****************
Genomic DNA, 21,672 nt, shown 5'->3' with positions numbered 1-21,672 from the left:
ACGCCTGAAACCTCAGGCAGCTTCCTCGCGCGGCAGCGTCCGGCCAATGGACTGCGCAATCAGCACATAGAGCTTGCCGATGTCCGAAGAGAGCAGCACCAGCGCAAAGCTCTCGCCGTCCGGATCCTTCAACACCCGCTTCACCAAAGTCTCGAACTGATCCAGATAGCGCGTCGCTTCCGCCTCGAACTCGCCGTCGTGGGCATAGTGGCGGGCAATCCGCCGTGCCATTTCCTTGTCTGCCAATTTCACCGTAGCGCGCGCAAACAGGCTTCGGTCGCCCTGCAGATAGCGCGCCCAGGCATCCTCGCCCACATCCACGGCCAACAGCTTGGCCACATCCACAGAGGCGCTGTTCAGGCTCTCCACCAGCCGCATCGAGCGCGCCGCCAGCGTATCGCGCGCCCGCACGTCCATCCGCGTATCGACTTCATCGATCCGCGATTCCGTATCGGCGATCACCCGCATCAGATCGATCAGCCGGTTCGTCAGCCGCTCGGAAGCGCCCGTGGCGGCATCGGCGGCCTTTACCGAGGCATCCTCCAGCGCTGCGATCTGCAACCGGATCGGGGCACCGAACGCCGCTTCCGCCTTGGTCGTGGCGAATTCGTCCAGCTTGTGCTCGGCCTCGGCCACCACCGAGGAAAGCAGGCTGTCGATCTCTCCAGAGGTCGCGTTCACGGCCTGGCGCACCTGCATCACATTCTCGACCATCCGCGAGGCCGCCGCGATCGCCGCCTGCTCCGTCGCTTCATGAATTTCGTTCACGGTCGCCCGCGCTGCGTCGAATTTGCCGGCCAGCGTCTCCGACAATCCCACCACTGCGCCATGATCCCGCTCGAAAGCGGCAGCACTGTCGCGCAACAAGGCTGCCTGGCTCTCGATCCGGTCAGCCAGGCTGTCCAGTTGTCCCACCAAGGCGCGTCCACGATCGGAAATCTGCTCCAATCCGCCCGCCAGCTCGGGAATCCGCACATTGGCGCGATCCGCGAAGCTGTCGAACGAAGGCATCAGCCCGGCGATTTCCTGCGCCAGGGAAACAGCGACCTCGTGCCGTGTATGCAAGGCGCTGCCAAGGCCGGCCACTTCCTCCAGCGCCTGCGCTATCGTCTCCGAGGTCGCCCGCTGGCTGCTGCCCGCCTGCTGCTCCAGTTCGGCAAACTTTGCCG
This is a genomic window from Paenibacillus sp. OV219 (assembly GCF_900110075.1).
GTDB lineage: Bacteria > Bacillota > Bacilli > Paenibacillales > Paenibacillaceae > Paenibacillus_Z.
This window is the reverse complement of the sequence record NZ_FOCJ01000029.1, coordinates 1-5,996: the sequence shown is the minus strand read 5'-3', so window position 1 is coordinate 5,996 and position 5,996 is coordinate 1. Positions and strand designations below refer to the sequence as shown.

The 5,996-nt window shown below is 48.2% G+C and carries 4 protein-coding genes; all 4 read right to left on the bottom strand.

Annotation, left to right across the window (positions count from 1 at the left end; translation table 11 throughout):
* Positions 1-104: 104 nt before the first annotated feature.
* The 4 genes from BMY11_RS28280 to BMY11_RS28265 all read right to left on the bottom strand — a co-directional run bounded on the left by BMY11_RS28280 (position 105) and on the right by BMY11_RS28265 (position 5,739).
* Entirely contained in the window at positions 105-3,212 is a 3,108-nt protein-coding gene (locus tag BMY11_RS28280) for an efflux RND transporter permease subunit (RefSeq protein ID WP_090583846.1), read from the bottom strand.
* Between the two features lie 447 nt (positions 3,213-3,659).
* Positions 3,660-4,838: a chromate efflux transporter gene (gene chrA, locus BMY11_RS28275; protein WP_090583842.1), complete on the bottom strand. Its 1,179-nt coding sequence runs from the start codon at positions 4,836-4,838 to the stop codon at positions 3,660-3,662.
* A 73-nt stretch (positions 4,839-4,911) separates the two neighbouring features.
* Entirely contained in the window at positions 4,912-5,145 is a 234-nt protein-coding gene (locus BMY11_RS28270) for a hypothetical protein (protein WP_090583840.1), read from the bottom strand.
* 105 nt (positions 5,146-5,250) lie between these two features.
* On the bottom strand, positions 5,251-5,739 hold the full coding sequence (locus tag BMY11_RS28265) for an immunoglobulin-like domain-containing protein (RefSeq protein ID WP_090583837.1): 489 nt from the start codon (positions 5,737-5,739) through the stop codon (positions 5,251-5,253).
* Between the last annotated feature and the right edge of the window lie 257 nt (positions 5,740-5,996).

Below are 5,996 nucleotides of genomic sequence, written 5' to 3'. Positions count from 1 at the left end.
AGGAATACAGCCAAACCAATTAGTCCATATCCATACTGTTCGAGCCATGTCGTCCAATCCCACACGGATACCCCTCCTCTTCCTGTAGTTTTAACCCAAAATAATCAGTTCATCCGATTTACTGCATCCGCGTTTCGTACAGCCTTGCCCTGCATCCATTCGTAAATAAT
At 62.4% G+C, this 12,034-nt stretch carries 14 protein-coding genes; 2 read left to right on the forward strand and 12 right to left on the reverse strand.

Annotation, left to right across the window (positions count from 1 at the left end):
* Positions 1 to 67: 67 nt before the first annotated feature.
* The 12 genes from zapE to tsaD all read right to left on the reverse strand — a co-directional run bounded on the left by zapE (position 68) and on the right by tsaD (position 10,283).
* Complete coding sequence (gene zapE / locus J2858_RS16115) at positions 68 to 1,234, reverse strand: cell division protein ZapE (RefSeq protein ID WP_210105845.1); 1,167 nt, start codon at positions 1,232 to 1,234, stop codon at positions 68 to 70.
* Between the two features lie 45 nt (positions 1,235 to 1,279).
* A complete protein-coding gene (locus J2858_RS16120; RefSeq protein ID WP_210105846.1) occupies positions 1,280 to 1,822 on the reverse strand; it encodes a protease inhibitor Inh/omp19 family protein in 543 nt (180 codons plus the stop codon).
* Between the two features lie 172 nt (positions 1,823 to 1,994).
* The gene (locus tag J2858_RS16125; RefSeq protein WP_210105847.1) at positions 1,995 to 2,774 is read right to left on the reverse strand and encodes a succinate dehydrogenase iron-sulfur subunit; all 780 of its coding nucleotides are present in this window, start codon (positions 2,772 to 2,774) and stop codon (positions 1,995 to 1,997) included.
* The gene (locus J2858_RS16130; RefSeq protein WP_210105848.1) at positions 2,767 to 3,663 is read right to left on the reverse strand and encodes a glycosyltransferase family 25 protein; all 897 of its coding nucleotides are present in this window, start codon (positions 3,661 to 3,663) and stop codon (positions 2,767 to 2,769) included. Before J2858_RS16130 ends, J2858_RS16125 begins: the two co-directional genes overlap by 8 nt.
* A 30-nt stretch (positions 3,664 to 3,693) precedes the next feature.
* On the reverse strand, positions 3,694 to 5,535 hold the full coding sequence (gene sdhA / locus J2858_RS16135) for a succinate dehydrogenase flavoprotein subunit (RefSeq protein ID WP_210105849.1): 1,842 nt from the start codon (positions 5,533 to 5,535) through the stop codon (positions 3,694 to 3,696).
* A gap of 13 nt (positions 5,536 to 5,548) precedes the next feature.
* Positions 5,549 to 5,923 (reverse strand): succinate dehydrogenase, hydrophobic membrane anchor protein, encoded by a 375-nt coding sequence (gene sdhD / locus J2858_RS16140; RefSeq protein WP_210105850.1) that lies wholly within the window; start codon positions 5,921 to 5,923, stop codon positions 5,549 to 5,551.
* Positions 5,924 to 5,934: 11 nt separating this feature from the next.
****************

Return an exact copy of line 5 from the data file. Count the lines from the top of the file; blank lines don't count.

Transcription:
This window is the reverse complement of the sequence record NZ_FOCJ01000029.1, coordinates 1-5,996: the sequence shown is the minus strand read 5'-3', so window position 1 is coordinate 5,996 and position 5,996 is coordinate 1. Positions and strand designations below refer to the sequence as shown.